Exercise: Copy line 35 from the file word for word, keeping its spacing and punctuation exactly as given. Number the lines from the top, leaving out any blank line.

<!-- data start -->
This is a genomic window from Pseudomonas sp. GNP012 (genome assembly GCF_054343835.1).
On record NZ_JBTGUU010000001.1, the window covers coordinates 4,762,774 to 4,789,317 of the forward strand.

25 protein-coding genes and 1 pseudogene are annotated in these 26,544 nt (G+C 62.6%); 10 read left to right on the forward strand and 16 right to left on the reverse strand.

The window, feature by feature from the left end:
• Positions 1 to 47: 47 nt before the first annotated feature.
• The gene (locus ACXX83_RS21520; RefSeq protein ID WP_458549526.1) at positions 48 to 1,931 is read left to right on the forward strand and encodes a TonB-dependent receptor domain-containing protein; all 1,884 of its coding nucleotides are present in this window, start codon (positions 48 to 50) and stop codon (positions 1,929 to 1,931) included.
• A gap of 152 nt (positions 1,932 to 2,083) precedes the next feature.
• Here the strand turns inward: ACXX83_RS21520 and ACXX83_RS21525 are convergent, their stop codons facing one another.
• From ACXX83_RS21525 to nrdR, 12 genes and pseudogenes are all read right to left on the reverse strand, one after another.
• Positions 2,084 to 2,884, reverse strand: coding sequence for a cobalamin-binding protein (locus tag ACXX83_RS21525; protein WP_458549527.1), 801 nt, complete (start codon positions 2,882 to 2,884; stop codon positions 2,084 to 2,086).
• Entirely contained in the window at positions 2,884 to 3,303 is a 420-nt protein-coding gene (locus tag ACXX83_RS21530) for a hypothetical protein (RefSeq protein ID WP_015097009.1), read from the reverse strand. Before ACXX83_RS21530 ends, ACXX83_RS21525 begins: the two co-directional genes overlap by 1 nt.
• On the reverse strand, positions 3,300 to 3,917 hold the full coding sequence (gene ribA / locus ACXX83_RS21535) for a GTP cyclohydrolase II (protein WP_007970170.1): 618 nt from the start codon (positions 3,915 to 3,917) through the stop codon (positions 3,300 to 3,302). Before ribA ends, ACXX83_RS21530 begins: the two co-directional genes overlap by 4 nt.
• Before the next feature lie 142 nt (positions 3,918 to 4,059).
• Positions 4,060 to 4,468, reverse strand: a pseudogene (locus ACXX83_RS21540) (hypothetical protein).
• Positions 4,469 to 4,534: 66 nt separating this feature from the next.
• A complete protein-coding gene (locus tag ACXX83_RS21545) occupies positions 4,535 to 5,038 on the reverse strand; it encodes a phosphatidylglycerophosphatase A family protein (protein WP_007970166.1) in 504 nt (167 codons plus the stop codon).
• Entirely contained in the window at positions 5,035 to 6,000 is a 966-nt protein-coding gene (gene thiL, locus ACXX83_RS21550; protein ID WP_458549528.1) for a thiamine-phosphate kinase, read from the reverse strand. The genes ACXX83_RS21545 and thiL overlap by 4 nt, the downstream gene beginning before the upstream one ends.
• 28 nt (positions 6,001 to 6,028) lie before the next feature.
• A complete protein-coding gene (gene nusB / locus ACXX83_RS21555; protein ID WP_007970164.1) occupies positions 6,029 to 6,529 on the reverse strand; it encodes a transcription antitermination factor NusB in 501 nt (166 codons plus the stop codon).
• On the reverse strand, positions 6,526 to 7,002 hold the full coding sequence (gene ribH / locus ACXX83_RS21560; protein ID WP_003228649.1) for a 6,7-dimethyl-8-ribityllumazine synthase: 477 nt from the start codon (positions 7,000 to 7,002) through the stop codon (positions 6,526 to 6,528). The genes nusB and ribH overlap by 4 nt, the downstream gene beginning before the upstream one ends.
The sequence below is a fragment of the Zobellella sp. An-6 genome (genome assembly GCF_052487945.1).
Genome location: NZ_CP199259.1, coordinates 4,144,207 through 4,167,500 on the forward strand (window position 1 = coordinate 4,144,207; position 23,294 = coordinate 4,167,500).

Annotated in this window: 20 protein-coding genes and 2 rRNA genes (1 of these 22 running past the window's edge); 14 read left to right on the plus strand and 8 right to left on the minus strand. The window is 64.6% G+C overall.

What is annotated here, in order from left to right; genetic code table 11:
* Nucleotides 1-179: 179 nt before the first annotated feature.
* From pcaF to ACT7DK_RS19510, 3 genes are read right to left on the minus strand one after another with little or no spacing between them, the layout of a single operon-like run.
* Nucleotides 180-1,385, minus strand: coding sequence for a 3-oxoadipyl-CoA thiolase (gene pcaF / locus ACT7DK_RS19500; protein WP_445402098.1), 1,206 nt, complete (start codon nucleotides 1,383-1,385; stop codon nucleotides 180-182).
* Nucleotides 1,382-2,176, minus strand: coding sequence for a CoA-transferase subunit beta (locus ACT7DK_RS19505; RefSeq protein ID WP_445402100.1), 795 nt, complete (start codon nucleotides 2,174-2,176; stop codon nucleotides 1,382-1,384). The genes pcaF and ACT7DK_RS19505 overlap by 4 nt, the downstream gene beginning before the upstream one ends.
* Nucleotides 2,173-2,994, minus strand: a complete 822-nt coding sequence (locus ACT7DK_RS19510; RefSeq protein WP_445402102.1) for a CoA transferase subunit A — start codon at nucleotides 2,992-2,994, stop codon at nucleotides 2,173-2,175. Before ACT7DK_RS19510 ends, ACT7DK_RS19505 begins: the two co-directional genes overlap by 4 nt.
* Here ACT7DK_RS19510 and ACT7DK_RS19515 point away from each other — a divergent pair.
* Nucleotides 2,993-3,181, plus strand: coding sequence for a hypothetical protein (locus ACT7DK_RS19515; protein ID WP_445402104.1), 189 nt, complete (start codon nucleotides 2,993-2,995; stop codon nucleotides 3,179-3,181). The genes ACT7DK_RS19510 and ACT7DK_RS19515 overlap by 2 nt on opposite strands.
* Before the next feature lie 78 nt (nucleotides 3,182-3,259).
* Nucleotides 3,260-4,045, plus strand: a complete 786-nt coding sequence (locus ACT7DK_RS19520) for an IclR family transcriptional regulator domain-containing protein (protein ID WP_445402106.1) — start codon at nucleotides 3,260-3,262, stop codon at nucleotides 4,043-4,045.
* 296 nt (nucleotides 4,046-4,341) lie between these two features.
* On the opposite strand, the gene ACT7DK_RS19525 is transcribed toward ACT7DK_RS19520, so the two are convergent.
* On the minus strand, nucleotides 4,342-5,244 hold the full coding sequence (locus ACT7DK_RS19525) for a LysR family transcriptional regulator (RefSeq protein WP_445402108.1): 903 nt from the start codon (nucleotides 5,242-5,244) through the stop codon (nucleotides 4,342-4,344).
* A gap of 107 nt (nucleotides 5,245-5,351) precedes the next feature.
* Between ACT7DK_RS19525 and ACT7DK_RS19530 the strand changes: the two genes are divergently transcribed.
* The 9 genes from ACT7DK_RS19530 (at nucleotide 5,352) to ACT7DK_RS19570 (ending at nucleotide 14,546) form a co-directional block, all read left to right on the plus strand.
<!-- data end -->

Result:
* On the opposite strand, the gene ACT7DK_RS19525 is transcribed toward ACT7DK_RS19520, so the two are convergent.